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College Physics 2e

18.4 Electric Field: Concept of a Field Revisited

College Physics 2e18.4 Electric Field: Concept of a Field Revisited

Learning Objectives

By the end of this section, you will be able to:

  • Describe a force field and calculate the strength of an electric field due to a point charge.
  • Calculate the force exerted on a test charge by an electric field.
  • Explain the relationship between electrical force (F) on a test charge and electrical field strength (E).

Contact forces, such as between a baseball and a bat, are explained on the small scale by the interaction of the charges in atoms and molecules in close proximity. They interact through forces that include the Coulomb force. Action at a distance is a force between objects that are not close enough for their atoms to “touch.” That is, they are separated by more than a few atomic diameters.

For example, a charged rubber comb attracts neutral bits of paper from a distance via the Coulomb force. It is very useful to think of an object being surrounded in space by a force field. The force field carries the force to another object (called a test object) some distance away.

Concept of a Field

A field is a way of conceptualizing and mapping the force that surrounds any object and acts on another object at a distance without apparent physical connection. For example, the gravitational field surrounding the earth (and all other masses) represents the gravitational force that would be experienced if another mass were placed at a given point within the field.

In the same way, the Coulomb force field surrounding any charge extends throughout space. Using Coulomb’s law, F=k|q1q2|/r2F=k|q1q2|/r2, its magnitude is given by the equation F=k|qQ|/r2F=k|qQ|/r2, for a point charge (a particle having a charge QQ) acting on a test charge qq at a distance rr (see Figure 18.18). Both the magnitude and direction of the Coulomb force field depend on QQ and the test charge qq.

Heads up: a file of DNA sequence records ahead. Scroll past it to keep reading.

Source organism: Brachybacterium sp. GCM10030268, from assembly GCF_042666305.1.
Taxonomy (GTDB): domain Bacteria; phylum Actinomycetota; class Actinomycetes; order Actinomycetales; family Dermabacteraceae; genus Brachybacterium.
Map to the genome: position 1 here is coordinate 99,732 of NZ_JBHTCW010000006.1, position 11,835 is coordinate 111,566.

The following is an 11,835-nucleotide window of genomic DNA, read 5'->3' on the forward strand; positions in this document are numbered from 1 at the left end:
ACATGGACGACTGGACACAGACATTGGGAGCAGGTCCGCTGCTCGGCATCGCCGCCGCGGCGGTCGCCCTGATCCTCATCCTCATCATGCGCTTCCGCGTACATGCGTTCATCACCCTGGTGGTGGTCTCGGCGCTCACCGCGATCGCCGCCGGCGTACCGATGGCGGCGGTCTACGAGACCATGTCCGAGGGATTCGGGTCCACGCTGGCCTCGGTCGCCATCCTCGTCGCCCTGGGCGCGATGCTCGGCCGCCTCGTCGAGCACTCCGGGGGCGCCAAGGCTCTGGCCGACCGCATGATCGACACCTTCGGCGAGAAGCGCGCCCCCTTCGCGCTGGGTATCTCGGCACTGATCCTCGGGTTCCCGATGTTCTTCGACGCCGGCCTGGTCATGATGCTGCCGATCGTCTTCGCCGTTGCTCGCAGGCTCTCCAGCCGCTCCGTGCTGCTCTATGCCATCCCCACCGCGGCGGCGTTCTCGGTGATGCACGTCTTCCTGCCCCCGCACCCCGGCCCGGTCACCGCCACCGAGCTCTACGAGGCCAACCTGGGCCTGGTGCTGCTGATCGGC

In part a, two charges Q and q one are placed at a distance r. The force vector F one on charge q one is shown by an arrow pointing toward right away from Q. In part b, two charges Q and q two are placed at a distance r. The force vector F two on charge q two is shown by an arrow pointing toward left toward Q.
Figure 18.18 The Coulomb force field due to a positive charge QQ is shown acting on two different charges. Both charges are the same distance from QQ. (a) Since q1q1 is positive, the force F1F1 acting on it is repulsive. (b) The charge q2q2 is negative and greater in magnitude than q1q1, and so the force F2F2 acting on it is attractive and stronger than F1F1. The Coulomb force field is thus not unique at any point in space, because it depends on the test charges q1q1 and q2q2 as well as the charge QQ.

To simplify things, we would prefer to have a field that depends only on QQ and not on the test charge qq. The electric field is defined in such a manner that it represents only the charge creating it and is unique at every point in space. Specifically, the electric field EE is defined to be the ratio of the Coulomb force to the test charge: